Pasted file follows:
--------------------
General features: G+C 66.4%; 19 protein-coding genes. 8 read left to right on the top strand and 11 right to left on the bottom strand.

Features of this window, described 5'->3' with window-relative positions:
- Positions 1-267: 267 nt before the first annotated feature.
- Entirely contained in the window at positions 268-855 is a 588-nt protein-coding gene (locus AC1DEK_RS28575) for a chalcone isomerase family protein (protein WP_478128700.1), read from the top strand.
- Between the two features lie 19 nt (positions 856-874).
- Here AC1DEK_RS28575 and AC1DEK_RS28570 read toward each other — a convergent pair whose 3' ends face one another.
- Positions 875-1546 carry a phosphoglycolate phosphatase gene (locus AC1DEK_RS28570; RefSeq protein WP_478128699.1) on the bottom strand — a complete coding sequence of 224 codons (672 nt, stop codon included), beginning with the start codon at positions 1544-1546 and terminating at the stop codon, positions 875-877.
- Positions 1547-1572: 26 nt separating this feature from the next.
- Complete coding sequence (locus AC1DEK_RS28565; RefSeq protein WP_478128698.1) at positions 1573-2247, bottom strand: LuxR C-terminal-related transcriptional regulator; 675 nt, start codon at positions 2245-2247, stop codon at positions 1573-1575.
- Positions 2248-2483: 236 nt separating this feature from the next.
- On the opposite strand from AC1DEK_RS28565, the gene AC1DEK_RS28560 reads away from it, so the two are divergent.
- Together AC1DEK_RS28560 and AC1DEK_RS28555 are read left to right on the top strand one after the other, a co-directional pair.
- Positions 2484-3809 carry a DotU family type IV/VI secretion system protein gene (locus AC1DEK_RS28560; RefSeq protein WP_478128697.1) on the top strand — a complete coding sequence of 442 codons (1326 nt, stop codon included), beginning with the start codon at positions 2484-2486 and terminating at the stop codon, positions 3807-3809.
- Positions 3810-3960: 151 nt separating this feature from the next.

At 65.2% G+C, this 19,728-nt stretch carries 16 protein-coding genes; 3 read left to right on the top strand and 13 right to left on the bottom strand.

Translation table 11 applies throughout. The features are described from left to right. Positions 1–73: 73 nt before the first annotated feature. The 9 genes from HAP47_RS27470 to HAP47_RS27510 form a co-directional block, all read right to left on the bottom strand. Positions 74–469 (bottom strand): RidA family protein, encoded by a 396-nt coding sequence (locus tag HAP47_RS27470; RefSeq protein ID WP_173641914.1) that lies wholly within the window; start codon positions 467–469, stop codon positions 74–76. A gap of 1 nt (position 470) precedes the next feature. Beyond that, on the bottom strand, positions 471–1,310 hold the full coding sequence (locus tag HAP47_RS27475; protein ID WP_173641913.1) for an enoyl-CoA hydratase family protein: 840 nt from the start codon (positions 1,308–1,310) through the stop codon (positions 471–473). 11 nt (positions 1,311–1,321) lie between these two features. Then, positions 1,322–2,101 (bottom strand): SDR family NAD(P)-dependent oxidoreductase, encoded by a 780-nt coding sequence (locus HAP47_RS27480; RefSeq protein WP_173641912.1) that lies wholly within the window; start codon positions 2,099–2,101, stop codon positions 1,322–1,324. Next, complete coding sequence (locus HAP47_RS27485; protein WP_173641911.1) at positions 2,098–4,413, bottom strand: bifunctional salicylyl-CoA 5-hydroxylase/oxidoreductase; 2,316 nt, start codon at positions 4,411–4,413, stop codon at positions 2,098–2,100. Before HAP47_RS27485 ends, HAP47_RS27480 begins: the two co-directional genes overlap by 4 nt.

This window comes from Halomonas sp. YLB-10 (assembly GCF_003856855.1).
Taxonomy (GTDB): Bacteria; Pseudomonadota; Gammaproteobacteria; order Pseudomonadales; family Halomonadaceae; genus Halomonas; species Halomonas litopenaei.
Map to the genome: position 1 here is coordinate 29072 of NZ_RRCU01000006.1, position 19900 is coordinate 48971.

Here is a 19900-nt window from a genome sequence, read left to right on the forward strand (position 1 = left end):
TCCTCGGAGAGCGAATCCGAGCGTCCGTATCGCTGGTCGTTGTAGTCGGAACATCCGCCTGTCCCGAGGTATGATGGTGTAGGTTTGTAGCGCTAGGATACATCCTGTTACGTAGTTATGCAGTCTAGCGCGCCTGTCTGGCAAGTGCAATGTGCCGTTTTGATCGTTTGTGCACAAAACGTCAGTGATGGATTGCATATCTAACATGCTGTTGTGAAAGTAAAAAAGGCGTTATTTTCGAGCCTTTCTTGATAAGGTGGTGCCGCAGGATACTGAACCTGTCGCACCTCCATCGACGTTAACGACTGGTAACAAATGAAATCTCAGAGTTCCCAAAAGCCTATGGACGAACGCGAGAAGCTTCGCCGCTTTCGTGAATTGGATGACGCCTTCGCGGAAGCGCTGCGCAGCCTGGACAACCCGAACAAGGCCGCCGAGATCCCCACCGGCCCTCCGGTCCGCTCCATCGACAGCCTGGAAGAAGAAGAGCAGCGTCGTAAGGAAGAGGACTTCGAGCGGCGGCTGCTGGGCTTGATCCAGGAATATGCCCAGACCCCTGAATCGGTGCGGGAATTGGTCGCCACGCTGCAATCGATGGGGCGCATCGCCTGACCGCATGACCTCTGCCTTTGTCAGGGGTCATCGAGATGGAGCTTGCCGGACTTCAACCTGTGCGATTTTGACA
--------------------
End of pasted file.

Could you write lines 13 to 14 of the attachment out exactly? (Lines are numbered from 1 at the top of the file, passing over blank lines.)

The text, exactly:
- Positions 2484-3809 carry a DotU family type IV/VI secretion system protein gene (locus AC1DEK_RS28560; RefSeq protein WP_478128697.1) on the top strand — a complete coding sequence of 442 codons (1326 nt, stop codon included), beginning with the start codon at positions 2484-2486 and terminating at the stop codon, positions 3807-3809.
- Positions 3810-3960: 151 nt separating this feature from the next.